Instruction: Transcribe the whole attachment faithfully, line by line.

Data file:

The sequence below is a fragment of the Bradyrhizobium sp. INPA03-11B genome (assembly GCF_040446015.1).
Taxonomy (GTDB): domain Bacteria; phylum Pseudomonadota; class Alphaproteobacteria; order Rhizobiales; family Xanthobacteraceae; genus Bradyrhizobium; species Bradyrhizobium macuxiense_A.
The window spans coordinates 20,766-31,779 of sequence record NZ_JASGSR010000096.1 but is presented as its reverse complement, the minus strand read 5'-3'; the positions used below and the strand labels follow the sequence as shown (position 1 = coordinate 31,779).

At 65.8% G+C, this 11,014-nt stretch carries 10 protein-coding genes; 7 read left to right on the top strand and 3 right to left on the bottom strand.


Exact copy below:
The sequence below is a fragment of the Bradyrhizobium sp. INPA03-11B genome (assembly GCF_040446015.1).
Taxonomy (GTDB): domain Bacteria; phylum Pseudomonadota; class Alphaproteobacteria; order Rhizobiales; family Xanthobacteraceae; genus Bradyrhizobium; species Bradyrhizobium macuxiense_A.
The window spans coordinates 20,766-31,779 of sequence record NZ_JASGSR010000096.1 but is presented as its reverse complement, the minus strand read 5'-3'; the positions used below and the strand labels follow the sequence as shown (position 1 = coordinate 31,779).

At 65.8% G+C, this 11,014-nt stretch carries 10 protein-coding genes; 7 read left to right on the top strand and 3 right to left on the bottom strand.